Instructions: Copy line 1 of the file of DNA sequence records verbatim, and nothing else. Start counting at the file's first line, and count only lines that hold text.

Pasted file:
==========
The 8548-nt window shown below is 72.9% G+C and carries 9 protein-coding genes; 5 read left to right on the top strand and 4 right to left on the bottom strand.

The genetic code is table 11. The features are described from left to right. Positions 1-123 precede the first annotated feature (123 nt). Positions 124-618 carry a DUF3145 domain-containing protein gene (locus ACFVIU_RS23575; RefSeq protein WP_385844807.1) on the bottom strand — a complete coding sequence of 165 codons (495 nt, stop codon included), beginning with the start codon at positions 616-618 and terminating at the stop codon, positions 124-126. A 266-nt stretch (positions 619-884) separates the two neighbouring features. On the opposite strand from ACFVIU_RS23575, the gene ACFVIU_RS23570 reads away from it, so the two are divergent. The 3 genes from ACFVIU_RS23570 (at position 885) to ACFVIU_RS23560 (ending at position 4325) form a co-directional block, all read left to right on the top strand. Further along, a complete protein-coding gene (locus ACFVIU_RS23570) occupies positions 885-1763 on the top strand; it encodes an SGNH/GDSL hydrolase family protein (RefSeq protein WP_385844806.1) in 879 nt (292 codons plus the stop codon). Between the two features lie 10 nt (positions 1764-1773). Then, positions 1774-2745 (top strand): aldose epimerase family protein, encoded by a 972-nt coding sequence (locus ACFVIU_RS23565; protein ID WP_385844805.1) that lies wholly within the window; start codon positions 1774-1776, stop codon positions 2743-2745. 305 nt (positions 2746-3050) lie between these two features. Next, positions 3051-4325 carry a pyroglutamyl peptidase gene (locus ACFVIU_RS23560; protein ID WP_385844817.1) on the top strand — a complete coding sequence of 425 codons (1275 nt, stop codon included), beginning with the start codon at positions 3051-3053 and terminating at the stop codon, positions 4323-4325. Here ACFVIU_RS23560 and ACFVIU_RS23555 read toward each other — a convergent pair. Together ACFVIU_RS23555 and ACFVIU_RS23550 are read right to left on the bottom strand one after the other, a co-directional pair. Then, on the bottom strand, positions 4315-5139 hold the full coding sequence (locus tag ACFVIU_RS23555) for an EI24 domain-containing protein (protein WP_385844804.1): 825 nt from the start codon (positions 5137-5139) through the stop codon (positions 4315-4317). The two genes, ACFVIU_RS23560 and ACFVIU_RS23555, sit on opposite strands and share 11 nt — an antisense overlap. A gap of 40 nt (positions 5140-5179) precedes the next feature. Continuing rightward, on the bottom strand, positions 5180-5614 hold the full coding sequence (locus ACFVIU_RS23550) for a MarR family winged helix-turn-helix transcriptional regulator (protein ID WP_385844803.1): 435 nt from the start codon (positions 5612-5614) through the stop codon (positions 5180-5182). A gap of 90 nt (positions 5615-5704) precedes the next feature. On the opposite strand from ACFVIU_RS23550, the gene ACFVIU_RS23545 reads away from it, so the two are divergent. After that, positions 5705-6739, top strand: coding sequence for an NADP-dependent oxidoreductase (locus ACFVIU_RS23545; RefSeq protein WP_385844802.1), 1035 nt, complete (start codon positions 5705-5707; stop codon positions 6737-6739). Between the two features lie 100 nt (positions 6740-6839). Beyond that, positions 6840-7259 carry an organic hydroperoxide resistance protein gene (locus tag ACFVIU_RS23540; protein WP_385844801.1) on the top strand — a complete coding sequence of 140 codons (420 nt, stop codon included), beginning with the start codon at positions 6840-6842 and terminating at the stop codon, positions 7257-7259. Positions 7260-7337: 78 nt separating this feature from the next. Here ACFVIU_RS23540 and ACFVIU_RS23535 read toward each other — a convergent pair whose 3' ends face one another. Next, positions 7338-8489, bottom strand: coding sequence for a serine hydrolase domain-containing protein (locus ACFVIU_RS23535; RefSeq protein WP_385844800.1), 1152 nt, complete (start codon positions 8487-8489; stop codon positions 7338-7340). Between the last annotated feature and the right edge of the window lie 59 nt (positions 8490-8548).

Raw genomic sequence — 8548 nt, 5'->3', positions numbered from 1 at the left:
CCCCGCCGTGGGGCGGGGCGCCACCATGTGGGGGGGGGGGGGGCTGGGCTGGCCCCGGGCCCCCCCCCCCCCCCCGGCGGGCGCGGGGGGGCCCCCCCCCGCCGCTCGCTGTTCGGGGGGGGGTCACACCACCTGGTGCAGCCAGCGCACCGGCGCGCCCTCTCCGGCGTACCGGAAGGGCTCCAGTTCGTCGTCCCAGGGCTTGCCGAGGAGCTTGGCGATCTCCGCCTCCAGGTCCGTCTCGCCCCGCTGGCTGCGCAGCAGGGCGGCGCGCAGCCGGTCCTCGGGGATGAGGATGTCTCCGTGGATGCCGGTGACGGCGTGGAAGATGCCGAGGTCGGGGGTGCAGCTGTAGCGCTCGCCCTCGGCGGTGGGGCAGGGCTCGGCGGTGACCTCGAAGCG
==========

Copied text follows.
The 8548-nt window shown below is 72.9% G+C and carries 9 protein-coding genes; 5 read left to right on the top strand and 4 right to left on the bottom strand.